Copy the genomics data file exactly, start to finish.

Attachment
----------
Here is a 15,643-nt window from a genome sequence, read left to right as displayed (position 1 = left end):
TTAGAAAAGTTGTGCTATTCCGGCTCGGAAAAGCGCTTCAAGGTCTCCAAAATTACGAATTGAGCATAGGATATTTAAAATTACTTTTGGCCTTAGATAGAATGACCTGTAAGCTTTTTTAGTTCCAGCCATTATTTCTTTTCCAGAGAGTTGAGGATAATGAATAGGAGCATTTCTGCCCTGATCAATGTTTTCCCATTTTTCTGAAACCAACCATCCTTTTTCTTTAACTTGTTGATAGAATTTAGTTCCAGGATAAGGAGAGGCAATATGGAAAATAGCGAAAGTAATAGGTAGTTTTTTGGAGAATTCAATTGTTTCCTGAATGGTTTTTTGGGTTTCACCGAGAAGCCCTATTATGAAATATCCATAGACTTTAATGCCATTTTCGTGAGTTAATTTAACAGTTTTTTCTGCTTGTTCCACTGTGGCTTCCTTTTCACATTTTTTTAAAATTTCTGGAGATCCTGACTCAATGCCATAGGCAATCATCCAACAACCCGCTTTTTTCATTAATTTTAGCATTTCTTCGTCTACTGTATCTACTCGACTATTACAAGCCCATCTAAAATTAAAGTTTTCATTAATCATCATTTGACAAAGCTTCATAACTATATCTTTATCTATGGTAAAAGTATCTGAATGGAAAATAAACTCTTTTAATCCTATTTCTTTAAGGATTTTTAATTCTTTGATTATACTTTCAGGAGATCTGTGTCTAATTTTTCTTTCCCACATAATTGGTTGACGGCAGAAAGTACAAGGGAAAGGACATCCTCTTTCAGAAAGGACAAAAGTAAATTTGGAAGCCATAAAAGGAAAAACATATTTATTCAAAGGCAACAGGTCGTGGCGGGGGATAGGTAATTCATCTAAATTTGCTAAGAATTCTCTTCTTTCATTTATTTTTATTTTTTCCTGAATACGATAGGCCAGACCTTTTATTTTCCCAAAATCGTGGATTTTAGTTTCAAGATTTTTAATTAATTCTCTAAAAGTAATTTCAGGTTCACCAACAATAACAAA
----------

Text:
Here is a 15,643-nt window from a genome sequence, read left to right as displayed (position 1 = left end):
TTAGAAAAGTTGTGCTATTCCGGCTCGGAAAAGCGCTTCAAGGTCTCCAAAATTACGAATTGAGCATAGGATATTTAAAATTACTTTTGGCCTTAGATAGAATGACCTGTAAGCTTTTTTAGTTCCAGCCATTATTTCTTTTCCAGAGAGTTGAGGATAATGAATAGGAGCATTTCTGCCCTGATCAATGTTTTCCCATTTTTCTGAAACCAACCATCCTTTTTCTTTAACTTGTTGATAGAATTTAGTTCCAGGATAAGGAGAGGCAATATGGAAAATAGCGAAAGTAATAGGTAGTTTTTTGGAGAATTCAATTGTTTCCTGAATGGTTTTTTGGGTTTCACCGAGAAGCCCTATTATGAAATATCCATAGACTTTAATGCCATTTTCGTGAGTTAATTTAACAGTTTTTTCTGCTTGTTCCACTGTGGCTTCCTTTTCACATTTTTTTAAAATTTCTGGAGATCCTGACTCAATGCCATAGGCAATCATCCAACAACCCGCTTTTTTCATTAATTTTAGCATTTCTTCGTCTACTGTATCTACTCGACTATTACAAGCCCATCTAAAATTAAAGTTTTCATTAATCATCATTTGACAAAGCTTCATAACTATATCTTTATCTATGGTAAAAGTATCTGAATGGAAAATAAACTCTTTTAATCCTATTTCTTTAAGGATTTTTAATTCTTTGATTATACTTTCAGGAGATCTGTGTCTAATTTTTCTTTCCCACATAATTGGTTGACGGCAGAAAGTACAAGGGAAAGGACATCCTCTTTCAGAAAGGACAAAAGTAAATTTGGAAGCCATAAAAGGAAAAACATATTTATTCAAAGGCAACAGGTCGTGGCGGGGGATAGGTAATTCATCTAAATTTGCTAAGAATTCTCTTCTTTCATTTATTTTTATTTTTTCCTGAATACGATAGGCCAGACCTTTTATTTTCCCAAAATCGTGGATTTTAGTTTCAAGATTTTTAATTAATTCTCTAAAAGTAATTTCAGGTTCACCAACAATAACAAA